Life is full of important documents. Birth certificates, marriage licenses, the property title of your first home. These pieces of paper are not only legal instruments but cherished markers of life’s big moments. Unfortunately, not all paperwork is so gleeful in nature. No matter what stage of life you are in, thinking of your future is always a good idea. Inevitably, everyone has to “plan” for death. Specifically, drafting documents such as a living trust. In this article, we are going to detail everything you need to know about a living trust and more.
What is a Trust?
Before we dive into the nitty-gritty of a living trust, let us first discuss what a trust is. A trust is a common financial tool to pass assets from one party to another. Trusts are especially popular because they are a legal way to protect your assets and reduce taxes. Furthermore, a trust is commonly utilized to avoid the probate process. We will discuss probate later in this article.
What is a Living Trust?
A living trust is a legal document that details the whole of your assets within a trust during your lifetime. Upon your death, your assets will be legally redistributed to a pre-determined beneficiary, or “successor”. As previously mentioned trusts act as a way to avoid probate. In terms of a living trust, this notion is especially beneficial because the trust is handling the entirety of a person’s assets. Namely, what happens to them in the event they become incapacitated or pass away. These situations are often delicate and emotional. Forgoing court proceedings regarding asset distribution can be a real gift.
Why Should I have a Living Trust?
Planning for death is never fun, but it is necessary. Drafting a living trust can make this inevitable transition legally and financially easier on your family. If you are skeptical, below are some reasons you should consider having a living will.
Quick and Easy Distribution of Assets
A living trust will detail extensively your wishes in regards to the fate of your assets. Perhaps you have a home that has been in your family for years. Naturally, you may want to leave this home to your children to continue your family legacy. Any asset to your name will be assigned a beneficiary.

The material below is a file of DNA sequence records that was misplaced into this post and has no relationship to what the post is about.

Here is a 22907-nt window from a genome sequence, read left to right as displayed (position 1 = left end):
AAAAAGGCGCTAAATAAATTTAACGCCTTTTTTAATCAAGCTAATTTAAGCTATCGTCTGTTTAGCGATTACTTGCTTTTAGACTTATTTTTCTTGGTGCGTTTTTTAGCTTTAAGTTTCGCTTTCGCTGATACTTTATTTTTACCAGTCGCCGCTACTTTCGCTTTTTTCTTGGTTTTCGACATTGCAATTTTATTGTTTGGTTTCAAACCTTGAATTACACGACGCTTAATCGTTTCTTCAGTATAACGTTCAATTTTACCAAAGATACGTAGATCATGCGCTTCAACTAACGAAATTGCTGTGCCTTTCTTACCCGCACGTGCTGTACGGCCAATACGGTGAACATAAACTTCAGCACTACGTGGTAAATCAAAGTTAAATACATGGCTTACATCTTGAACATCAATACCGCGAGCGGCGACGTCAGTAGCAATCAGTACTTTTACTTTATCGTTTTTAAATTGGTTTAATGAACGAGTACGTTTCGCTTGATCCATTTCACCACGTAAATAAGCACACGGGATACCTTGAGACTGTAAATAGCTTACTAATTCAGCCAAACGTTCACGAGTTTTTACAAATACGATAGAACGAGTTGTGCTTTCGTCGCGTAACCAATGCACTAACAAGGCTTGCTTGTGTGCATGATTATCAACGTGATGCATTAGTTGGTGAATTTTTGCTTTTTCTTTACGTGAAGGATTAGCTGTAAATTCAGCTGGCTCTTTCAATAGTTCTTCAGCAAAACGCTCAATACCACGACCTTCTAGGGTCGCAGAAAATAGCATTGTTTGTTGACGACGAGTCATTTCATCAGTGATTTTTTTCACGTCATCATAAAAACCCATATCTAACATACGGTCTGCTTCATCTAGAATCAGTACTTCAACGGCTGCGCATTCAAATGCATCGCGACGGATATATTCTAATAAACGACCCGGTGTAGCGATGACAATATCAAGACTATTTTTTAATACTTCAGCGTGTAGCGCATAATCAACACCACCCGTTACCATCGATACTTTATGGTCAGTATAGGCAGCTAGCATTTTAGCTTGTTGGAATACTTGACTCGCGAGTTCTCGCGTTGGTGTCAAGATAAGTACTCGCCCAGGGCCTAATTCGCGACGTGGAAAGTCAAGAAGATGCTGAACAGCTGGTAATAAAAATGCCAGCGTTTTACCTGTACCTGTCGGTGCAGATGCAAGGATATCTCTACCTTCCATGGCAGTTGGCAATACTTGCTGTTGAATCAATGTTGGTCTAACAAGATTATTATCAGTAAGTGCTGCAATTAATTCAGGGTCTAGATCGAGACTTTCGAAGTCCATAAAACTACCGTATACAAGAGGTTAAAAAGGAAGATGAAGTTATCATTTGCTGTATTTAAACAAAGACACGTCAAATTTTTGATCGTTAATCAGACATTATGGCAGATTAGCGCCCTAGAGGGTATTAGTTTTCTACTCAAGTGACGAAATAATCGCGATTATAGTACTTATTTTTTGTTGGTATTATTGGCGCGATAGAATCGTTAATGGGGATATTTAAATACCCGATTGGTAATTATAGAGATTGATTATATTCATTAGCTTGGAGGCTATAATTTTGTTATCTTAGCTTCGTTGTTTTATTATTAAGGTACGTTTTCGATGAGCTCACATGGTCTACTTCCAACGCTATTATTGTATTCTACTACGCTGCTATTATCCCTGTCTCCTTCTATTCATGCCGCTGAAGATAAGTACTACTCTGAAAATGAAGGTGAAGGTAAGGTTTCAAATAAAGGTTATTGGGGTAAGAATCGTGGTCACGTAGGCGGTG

Upon your death, a representative of your estate will handle the pre-determined distribution of your assets. This process takes mere weeks compared to the year’s probate may consume.
With a living will, this process can bypass probate and save loads of time and money in the process. A living will places the ownership of your assets into a trust. Therefore, the trust, not you, owns the assets and property within the trust. This simple distinction is what keeps your estate from going through probate after your death. During your lifetime you still maintain control over your assets.
Your beneficiaries will still cover any outstanding debts with money from the estate. However, there will be more leftover by having avoided probate costs. Better yet, out-of-state properties bypass probate as well. Without a living trust, multiple probates may occur if properties are owned across multiple states.
Lessen Estate Taxes
The more valuable the estate, the greater the federal estate taxes. A properly composed living trust can help minimize estate taxes by utilizing tax exemptions. Who doesn’t love saving money on their taxes?
Peace of Mind
Dying is scary for a number of reasons. Chief amongst them – not knowing what is going to happen once you are gone. Having a living trust can help ensure your wishes are carried out after you pass on. You can rest easy knowing your family has been taken care of. Losing a loved one is hard enough without having to comb through layers of legal proceedings.
A living will is a private, legal document. Before and after your death this fact remains true. A will, on the other hand, is subject to public record. Many people prefer to detail their wishes privately, understandably so.
More Control of your Estate
Accidents happen and sometimes people land in a sort of in-between state. For example, if they are in a coma or suffering from a debilitating disease. Should you become incapacitated – your chosen trustee, as detailed in your living will, can handle your affairs. This prevents your estate from falling into the sticky legal hands of the court system.
What is Probate?